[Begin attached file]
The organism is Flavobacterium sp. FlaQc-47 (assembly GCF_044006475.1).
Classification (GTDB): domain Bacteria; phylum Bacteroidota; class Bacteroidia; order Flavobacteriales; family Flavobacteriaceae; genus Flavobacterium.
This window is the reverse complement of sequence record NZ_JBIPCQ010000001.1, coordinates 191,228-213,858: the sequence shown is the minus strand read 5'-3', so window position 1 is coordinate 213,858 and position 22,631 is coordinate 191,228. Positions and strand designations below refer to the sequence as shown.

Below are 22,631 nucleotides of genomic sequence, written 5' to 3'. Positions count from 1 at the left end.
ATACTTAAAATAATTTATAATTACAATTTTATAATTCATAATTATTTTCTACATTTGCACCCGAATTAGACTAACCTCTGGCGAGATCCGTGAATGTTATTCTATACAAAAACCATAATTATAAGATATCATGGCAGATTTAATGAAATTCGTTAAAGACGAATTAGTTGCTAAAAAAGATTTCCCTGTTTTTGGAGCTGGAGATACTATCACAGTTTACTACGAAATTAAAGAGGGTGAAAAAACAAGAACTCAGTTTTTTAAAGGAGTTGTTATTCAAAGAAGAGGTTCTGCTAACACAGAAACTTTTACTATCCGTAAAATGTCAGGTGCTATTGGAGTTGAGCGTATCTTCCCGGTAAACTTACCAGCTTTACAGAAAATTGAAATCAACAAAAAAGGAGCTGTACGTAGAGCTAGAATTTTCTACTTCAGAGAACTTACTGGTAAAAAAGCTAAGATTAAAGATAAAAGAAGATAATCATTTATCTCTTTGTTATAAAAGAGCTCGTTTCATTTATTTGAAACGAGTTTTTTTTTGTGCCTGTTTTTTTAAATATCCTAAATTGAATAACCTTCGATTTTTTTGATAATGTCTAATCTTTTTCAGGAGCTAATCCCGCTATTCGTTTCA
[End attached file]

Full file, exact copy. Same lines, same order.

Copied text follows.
The organism is Flavobacterium sp. FlaQc-47 (assembly GCF_044006475.1).
Classification (GTDB): domain Bacteria; phylum Bacteroidota; class Bacteroidia; order Flavobacteriales; family Flavobacteriaceae; genus Flavobacterium.
This window is the reverse complement of sequence record NZ_JBIPCQ010000001.1, coordinates 191,228-213,858: the sequence shown is the minus strand read 5'-3', so window position 1 is coordinate 213,858 and position 22,631 is coordinate 191,228. Positions and strand designations below refer to the sequence as shown.

Below are 22,631 nucleotides of genomic sequence, written 5' to 3'. Positions count from 1 at the left end.
ATACTTAAAATAATTTATAATTACAATTTTATAATTCATAATTATTTTCTACATTTGCACCCGAATTAGACTAACCTCTGGCGAGATCCGTGAATGTTATTCTATACAAAAACCATAATTATAAGATATCATGGCAGATTTAATGAAATTCGTTAAAGACGAATTAGTTGCTAAAAAAGATTTCCCTGTTTTTGGAGCTGGAGATACTATCACAGTTTACTACGAAATTAAAGAGGGTGAAAAAACAAGAACTCAGTTTTTTAAAGGAGTTGTTATTCAAAGAAGAGGTTCTGCTAACACAGAAACTTTTACTATCCGTAAAATGTCAGGTGCTATTGGAGTTGAGCGTATCTTCCCGGTAAACTTACCAGCTTTACAGAAAATTGAAATCAACAAAAAAGGAGCTGTACGTAGAGCTAGAATTTTCTACTTCAGAGAACTTACTGGTAAAAAAGCTAAGATTAAAGATAAAAGAAGATAATCATTTATCTCTTTGTTATAAAAGAGCTCGTTTCATTTATTTGAAACGAGTTTTTTTTTGTGCCTGTTTTTTTAAATATCCTAAATTGAATAACCTTCGATTTTTTTGATAATGTCTAATCTTTTTCAGGAGCTAATCCCGCTATTCGTTTCA